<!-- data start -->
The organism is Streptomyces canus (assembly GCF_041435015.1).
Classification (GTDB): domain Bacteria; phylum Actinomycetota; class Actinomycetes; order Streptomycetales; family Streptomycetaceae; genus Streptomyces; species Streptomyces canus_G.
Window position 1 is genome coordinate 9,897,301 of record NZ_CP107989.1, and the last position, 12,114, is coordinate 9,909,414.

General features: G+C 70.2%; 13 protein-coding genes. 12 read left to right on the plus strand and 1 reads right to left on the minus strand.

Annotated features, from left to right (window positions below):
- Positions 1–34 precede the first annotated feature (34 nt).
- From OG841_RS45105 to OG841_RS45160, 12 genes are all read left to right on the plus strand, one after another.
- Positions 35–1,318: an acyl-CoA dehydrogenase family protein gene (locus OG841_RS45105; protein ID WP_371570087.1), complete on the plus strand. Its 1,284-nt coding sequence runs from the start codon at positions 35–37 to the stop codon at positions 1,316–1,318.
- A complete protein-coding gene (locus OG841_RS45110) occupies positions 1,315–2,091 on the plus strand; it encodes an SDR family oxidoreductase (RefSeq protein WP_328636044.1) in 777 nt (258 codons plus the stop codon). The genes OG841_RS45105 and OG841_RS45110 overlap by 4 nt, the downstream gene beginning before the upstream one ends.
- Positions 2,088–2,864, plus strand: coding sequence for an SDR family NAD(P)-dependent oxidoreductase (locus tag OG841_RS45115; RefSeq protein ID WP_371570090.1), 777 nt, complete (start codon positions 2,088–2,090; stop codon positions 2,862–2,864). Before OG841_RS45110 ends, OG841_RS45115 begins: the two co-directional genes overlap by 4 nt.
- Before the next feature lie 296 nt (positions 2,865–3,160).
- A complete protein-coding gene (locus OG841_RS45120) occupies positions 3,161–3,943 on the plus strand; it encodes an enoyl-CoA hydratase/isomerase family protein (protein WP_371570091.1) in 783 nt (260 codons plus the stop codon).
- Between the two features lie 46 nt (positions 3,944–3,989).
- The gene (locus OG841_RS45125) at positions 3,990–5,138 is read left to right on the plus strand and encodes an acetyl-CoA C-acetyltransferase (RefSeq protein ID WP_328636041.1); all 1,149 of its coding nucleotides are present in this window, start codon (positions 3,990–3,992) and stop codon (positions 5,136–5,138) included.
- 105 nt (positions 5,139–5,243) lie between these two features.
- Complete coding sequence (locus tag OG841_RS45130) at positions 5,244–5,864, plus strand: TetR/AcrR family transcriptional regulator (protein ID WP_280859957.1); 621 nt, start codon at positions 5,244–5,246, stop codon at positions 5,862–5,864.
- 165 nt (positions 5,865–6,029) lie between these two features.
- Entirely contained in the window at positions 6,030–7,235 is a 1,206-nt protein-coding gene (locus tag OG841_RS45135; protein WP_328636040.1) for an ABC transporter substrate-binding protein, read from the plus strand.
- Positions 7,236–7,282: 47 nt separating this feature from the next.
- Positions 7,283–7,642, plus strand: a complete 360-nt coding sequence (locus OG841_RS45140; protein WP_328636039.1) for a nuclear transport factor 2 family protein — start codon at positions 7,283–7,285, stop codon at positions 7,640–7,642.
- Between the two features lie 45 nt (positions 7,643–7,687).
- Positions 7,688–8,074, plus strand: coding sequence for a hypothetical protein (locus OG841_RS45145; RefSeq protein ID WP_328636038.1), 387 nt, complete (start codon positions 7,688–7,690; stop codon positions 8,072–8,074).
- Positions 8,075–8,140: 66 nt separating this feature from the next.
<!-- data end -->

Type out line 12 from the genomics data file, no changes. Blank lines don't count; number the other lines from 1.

- A complete protein-coding gene (locus OG841_RS45120) occupies positions 3,161–3,943 on the plus strand; it encodes an enoyl-CoA hydratase/isomerase family protein (protein WP_371570091.1) in 783 nt (260 codons plus the stop codon).